Tuesday 25th July, 2017 was the day of my child’s christening. As expected, friends and well-wishers were around to felicitate with me and my family. It was a day of joy and gratitude to the Almighty for making the delivery of my son devoid of pre or post-natal disorders. One could visibly see the luminous faces of my guests relishing each moment with fun and laughter. It was indeed a red letter day. It is important to note that the occasion was a Christian ceremony organized by people of the Igbo extract. Nevertheless, those present were of diverse ethnic and religious backgrounds across the spectrum of society. Name it, Christians, Muslims, Hausa-Fulani, Igbo, Yoruba, Nupe, Igbira, among others.
Finally, the most anticipated moment came when the names of my child would be disclosed. The manner with which my guests tuned their ears in order to listen to the announcement of my child’s names was amazing. The imagery of that moment still remains evergreen. Then suddenly, I rose, walked to the center of the venue, cleared my throat, raised my head up with a somewhat mischievous smile on my face and said, “Good evening everyone, can I have your attention please?” Having found the needed composure, the words finally came out: “I’m glad to announce to you all that my son’s name is Arthur, Ejike’emuwa, Kolawole, and Nasrullah,” I revealed.
The attendant reception that greeted the disclosure was a mixture of joy on the one hand, and silent disapproval on the other. I didn’t need a soothsayer to reveal the passive contemplations of those whose facial expressions said it all. But for the sake of the occasion, those who seem to disapprove my action (some of my fellow Christian faithful) simply reserved their comments till such a time when it would be appropriate to talk me out of it. To them, I have done the unthinkable, and perhaps, acted heretically to my faith. I quite understood their concerns but since the setting wasn’t convenient to engage in such discourse, I simply played along.
On the bright side however, I realized that my Muslim and non-Igbo guests seemed pleased with my action. To them, I had done what Napoleon could not do by acting out of the box. To be honest, they were astonished by my sense of nationalism. “How can an Igbo Christian go out of his way to give his child Islamic and Yoruba names?’ they queried delightfully. Though the choice of a Yoruba name was perceived as normal, the Islamic dimension however, was rather extreme as some had brooded. In spite of all these, I didn’t bother about a thing. After all, it’s said that you are what you believe in. As for me, I chose a path which I believe is critical to my sense of fulfillment and for the advancement of the nation. That path, is the path of nationalism, which I regard as the melting pot of a nation. The concept of nationalism can be likened to a delicious meal prepared with several spices to make it pleasant in the mouth. And that is the Nigeria of my dream and vision of our founding fathers.
There is common ground in the perception and significance of names in religious and cultural parlance, especially in Africa. Adopting Nigeria as a case study, it is evident that the preferred choice of name for a neonate is almost always determined by prevailing circumstances. Similarly, my child’s names were specially chosen based on prevailing circumstances. To begin with, I’m currently running a second degree in the University of Ilorin. My wife, on the other hand, is also a student of the same university. It was in this setting that my son was born. His delivery came a week before commencement of the second semester exams.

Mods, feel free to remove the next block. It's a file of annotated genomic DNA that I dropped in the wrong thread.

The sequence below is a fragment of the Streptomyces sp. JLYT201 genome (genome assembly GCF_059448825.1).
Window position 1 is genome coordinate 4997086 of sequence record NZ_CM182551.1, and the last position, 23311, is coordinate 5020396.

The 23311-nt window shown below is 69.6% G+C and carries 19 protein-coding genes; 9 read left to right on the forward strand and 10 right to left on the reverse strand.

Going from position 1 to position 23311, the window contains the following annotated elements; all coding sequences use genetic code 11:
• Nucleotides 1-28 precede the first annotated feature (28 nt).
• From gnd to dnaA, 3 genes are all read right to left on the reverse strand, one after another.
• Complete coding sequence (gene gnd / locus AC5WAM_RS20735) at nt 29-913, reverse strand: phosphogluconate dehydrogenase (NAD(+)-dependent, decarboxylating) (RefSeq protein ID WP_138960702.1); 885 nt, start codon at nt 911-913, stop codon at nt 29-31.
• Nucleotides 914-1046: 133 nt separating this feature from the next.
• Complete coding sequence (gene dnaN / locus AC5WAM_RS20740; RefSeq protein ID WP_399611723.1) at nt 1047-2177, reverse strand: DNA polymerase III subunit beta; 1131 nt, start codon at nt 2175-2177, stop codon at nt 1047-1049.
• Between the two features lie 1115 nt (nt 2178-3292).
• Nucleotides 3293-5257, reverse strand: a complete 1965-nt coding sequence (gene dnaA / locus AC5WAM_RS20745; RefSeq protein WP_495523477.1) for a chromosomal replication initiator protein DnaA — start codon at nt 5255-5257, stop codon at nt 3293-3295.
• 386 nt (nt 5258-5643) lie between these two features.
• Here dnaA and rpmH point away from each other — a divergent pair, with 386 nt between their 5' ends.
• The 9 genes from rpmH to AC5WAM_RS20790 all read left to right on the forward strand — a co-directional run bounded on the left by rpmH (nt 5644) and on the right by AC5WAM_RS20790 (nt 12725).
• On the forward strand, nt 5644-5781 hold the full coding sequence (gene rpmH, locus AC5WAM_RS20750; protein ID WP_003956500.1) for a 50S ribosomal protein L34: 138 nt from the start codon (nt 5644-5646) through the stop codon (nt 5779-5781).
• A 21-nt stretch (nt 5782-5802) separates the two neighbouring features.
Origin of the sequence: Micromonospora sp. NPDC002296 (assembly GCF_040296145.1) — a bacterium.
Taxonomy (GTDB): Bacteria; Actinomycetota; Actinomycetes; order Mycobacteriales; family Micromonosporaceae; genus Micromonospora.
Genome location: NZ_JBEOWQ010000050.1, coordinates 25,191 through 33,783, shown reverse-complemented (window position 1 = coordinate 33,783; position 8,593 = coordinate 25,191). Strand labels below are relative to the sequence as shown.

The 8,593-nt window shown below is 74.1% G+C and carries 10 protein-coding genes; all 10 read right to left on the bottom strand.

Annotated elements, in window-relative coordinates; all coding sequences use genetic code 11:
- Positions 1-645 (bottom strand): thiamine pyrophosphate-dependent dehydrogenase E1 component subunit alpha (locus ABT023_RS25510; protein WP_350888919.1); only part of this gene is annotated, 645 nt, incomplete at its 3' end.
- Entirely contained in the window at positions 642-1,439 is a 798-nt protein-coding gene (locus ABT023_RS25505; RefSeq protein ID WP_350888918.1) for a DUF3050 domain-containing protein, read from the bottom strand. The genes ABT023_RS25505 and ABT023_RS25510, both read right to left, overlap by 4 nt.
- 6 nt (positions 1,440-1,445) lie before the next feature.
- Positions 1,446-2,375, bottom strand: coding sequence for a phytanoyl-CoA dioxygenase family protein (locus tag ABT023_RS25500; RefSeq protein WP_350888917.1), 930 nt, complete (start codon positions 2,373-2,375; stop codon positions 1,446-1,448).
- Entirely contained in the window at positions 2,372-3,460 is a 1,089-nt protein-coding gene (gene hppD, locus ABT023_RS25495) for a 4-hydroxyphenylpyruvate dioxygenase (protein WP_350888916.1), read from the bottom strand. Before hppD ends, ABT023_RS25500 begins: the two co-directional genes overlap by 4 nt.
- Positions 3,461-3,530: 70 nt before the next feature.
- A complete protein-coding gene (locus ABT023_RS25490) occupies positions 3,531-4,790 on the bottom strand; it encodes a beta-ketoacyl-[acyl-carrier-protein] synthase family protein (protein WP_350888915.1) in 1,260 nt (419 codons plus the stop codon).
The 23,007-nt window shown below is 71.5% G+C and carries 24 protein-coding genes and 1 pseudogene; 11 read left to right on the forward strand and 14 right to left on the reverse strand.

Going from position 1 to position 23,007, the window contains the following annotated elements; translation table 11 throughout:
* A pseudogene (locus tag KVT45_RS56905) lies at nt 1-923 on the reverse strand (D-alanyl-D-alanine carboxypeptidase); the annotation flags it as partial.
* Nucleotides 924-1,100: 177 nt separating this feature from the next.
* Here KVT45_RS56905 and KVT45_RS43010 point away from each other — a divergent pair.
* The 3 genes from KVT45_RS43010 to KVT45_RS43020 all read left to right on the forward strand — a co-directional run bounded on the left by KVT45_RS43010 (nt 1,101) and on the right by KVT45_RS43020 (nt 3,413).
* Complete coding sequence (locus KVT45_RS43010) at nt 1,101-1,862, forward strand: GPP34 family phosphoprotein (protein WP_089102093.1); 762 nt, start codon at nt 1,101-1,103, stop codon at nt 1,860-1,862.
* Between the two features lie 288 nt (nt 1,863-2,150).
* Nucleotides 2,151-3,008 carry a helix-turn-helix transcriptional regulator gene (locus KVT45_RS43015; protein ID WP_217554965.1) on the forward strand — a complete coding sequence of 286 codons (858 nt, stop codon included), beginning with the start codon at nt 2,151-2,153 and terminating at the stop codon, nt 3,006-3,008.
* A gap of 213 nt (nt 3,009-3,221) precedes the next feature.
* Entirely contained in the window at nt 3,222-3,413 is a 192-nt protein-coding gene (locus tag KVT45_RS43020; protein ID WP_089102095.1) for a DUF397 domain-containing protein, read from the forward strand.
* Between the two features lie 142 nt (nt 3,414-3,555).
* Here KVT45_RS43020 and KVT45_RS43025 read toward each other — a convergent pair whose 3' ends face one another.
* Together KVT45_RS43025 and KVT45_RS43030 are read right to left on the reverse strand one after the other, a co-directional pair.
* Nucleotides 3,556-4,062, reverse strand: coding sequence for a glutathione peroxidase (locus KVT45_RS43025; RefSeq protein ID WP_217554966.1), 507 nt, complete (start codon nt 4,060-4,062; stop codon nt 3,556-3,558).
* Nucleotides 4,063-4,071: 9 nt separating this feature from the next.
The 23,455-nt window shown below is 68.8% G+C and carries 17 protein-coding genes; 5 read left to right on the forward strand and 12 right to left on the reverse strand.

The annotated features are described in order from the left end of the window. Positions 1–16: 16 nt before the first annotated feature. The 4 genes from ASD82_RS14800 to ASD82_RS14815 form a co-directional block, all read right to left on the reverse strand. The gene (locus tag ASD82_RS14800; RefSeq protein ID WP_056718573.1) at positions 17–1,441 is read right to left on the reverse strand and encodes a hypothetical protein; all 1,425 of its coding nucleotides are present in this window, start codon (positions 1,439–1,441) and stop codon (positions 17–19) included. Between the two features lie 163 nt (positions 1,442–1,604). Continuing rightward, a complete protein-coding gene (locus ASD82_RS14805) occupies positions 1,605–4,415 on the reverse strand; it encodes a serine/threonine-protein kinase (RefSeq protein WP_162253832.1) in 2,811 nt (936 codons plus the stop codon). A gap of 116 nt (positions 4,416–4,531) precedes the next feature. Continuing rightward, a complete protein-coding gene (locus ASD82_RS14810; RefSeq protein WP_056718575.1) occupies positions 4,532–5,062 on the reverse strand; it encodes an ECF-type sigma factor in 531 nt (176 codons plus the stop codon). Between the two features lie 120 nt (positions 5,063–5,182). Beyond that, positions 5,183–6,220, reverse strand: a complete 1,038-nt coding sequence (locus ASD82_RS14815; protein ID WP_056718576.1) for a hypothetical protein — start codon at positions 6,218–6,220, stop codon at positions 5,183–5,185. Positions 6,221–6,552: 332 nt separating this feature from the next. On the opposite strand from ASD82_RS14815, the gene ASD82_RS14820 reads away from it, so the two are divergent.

In addition to this, I come from a detribalized family background. My religious upbringing is somewhat liberal and accommodating. I have also traversed major parts of the country, hence I have firsthand experience of how people lead their lives in places other than mine. This became a very rich source of education for me as a Nigerian.
And therefore, after close consultations and deliberation, I ended up choosing the following names for my son: Arthur (English), means one who is as strong as a bear or a blue blood. Ejike’emuwa (Igbo), means you do not apply force to things of life, you allow things take a natural course. Kolawole (Yoruba), literarily means bring wealth home. While Nasrullah (Arabic), means God’s victory or help of God.
Now, if you juxtapose my son’s names with the circumstances surrounding his birth, you’ll realize his names are reflections of my belief system. Though his other names have been excluded for convenience of writing, the ones revealed above simply attest to my fervent belief in unity in diversity as nurtured by the doctrine of nationalism. It is about practicing what you preach and simply leading by example. As a Nigerian youth, this is my own way of taking a stand for the unity of our country, what about you?
But then, one might be tempted to probe the rationale behind this article especially at a time when the fabric of our country’s governance structure and system is being questioned. Well, I believe this write up is timely and significant to those who sincerely love Nigeria. As said earlier, I was socialized by my parents to lead a liberal life that allows for tolerance, accommodation, mutual respect and love for people who are not of my own stock. In fact, the hallmark of my religion (a new age Christian movement) is love. I believe it also applies to most religions in the world.
Consequently, I have come to see other ethnic nationalities in Nigeria as a complement of myself. This is the basis of the principle of complementarity – I am because you are, and because you are, I am. As for me, what matters most is your identity as a Nigerian and your elevated consciousness to respect the norms and values of other people. Being nationalistic and detribalized is not suggestive of identity loss. Rather, it is about acknowledging the differences that exist between the federating units in a federal system with a view to forging a common front towards achieving individual and collective goals.